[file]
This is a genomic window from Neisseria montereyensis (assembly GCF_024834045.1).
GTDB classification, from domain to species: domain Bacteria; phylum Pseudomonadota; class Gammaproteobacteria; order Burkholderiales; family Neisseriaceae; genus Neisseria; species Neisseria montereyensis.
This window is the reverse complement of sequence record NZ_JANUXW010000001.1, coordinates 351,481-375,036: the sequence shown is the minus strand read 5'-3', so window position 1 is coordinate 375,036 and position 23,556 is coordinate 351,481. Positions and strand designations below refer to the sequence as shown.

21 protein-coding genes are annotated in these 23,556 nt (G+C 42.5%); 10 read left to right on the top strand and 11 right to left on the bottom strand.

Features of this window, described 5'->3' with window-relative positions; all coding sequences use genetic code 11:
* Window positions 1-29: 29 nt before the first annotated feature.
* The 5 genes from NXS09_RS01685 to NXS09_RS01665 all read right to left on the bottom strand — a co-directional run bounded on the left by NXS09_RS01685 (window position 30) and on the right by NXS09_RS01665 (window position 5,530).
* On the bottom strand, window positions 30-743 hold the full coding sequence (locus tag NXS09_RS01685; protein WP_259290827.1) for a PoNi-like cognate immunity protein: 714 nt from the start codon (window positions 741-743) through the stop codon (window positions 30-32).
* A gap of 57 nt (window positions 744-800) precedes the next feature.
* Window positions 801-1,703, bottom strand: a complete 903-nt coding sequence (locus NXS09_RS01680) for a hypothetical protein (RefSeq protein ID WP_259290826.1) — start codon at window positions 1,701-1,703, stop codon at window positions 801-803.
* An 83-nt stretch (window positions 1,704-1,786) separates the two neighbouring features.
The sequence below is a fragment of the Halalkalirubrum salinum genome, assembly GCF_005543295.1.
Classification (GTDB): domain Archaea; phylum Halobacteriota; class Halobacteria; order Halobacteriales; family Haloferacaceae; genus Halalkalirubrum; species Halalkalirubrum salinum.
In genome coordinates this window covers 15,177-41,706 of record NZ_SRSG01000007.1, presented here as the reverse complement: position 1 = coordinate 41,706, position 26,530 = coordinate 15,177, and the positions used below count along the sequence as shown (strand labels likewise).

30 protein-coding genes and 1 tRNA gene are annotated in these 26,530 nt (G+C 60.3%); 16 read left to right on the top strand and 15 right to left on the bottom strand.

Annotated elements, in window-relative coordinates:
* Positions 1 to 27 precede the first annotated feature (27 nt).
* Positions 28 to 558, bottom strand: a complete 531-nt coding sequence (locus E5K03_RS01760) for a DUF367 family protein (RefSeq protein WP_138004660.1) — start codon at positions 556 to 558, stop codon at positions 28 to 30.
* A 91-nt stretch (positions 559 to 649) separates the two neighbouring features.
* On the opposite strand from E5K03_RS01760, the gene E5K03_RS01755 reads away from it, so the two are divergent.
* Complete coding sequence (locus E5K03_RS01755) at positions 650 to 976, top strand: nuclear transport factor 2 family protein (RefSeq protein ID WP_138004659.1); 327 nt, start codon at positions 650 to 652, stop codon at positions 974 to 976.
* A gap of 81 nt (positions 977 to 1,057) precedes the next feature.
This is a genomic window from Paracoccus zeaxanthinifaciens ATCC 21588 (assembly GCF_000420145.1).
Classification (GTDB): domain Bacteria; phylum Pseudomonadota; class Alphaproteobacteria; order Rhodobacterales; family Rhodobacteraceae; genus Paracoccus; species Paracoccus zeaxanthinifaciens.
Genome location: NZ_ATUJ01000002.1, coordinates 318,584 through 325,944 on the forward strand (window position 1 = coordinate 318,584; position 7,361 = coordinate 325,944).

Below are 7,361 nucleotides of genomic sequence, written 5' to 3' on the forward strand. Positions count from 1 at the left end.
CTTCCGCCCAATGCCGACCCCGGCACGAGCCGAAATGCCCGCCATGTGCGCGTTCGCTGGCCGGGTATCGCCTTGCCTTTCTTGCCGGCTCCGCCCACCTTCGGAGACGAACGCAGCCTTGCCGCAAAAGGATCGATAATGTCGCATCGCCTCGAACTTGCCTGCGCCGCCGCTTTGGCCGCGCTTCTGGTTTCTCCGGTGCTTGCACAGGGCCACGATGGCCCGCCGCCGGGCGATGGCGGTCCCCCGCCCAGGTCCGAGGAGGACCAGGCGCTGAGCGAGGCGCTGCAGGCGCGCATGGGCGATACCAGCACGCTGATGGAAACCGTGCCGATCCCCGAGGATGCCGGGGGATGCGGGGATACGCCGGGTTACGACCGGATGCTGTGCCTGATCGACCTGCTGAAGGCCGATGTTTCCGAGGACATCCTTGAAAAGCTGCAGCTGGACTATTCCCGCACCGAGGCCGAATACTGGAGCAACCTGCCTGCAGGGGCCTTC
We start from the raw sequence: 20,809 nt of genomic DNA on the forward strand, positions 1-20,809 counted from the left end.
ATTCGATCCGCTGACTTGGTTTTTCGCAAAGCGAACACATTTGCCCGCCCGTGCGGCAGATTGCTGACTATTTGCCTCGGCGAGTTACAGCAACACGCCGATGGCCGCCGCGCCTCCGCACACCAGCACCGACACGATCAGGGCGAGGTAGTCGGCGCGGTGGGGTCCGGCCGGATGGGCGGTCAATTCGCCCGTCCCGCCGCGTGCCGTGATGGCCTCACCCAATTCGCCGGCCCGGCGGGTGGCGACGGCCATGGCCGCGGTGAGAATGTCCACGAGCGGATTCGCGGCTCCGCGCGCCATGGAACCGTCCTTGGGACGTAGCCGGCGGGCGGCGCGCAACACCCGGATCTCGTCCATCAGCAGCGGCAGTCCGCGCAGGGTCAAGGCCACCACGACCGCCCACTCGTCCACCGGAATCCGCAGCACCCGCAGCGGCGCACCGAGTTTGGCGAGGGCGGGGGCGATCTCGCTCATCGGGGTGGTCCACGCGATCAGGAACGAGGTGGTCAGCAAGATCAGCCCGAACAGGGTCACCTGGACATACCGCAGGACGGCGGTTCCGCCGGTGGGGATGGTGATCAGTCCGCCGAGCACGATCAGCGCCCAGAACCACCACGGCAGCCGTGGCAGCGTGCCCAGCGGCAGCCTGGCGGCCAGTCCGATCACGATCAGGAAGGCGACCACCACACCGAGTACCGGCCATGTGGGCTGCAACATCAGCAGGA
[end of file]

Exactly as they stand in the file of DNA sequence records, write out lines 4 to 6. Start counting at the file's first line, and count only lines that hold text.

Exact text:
21 protein-coding genes are annotated in these 23,556 nt (G+C 42.5%); 10 read left to right on the top strand and 11 right to left on the bottom strand.

Features of this window, described 5'->3' with window-relative positions; all coding sequences use genetic code 11:
* Window positions 1-29: 29 nt before the first annotated feature.